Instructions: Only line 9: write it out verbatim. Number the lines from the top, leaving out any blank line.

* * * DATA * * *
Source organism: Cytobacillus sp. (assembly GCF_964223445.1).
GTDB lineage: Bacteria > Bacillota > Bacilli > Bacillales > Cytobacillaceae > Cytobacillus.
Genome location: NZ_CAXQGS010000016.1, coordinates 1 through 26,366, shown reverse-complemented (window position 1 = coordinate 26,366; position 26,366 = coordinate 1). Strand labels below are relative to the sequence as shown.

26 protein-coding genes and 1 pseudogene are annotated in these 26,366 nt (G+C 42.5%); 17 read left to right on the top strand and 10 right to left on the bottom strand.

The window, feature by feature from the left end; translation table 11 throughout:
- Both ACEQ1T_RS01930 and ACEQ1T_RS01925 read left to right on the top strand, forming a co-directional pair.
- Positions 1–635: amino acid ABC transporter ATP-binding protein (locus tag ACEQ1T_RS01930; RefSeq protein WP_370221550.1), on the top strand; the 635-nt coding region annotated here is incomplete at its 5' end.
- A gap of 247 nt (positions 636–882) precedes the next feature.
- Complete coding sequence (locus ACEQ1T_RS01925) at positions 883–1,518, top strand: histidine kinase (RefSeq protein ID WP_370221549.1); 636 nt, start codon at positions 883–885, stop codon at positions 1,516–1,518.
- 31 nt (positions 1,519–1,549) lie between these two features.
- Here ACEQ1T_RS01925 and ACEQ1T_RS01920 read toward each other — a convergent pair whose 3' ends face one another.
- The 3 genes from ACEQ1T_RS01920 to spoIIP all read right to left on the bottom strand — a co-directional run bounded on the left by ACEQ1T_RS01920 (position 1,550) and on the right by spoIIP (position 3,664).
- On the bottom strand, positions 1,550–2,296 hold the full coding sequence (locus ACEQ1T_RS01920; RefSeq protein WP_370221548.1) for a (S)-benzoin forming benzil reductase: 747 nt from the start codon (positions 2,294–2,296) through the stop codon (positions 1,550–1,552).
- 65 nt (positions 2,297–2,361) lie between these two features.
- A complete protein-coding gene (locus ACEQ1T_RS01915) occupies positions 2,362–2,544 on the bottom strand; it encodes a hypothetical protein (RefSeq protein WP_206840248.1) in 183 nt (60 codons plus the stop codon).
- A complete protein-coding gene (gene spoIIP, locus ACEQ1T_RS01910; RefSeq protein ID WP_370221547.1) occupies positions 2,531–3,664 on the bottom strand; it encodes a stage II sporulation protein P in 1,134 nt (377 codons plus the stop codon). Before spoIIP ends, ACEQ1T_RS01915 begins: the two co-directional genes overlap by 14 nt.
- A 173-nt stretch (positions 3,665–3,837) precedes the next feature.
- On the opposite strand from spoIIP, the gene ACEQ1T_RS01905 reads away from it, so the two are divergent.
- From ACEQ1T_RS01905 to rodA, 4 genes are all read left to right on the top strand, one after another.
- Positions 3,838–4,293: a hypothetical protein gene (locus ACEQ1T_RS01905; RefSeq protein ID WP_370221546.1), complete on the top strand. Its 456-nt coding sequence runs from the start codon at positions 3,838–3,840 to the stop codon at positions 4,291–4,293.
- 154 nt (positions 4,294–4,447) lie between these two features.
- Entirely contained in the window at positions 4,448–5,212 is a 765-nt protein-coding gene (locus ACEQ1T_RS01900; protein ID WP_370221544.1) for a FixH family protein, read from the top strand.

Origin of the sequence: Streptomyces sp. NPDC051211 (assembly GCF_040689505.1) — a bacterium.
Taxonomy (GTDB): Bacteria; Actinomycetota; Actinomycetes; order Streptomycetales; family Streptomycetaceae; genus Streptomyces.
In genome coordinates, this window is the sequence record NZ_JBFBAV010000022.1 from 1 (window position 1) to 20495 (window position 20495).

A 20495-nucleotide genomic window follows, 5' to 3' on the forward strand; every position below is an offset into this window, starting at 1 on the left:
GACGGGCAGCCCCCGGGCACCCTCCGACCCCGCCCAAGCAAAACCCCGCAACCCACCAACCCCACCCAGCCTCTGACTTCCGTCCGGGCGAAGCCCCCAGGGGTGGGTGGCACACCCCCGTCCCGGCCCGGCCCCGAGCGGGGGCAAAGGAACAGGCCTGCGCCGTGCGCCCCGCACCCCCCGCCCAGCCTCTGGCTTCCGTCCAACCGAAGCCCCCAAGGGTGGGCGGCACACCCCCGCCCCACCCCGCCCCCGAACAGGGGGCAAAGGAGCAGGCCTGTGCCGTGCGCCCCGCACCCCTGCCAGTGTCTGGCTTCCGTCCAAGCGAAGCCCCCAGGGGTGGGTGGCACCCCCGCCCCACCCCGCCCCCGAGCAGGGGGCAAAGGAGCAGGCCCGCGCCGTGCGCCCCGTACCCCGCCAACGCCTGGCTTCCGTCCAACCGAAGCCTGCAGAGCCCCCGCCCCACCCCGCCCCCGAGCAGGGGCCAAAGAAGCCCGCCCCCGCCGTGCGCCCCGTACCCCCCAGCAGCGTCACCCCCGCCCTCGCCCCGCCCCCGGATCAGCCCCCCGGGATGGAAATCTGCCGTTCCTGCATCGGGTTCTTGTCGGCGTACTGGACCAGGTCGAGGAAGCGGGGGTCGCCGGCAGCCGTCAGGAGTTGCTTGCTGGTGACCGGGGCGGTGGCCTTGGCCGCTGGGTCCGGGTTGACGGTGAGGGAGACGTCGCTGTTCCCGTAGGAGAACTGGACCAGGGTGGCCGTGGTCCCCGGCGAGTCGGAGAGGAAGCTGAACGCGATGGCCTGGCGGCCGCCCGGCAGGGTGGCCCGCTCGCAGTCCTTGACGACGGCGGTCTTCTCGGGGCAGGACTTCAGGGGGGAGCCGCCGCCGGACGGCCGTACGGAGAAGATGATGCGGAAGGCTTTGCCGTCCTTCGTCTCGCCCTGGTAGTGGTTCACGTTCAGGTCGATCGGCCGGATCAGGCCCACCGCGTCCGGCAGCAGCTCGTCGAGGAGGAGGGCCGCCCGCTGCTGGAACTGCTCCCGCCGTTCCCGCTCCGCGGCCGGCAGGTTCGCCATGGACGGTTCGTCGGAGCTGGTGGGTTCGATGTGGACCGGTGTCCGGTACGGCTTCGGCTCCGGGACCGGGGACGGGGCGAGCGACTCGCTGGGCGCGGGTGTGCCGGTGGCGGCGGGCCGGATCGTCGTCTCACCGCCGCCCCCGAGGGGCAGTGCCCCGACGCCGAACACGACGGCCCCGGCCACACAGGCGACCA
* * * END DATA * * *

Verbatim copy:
- Complete coding sequence (locus ACEQ1T_RS01925) at positions 883–1,518, top strand: histidine kinase (RefSeq protein ID WP_370221549.1); 636 nt, start codon at positions 883–885, stop codon at positions 1,516–1,518.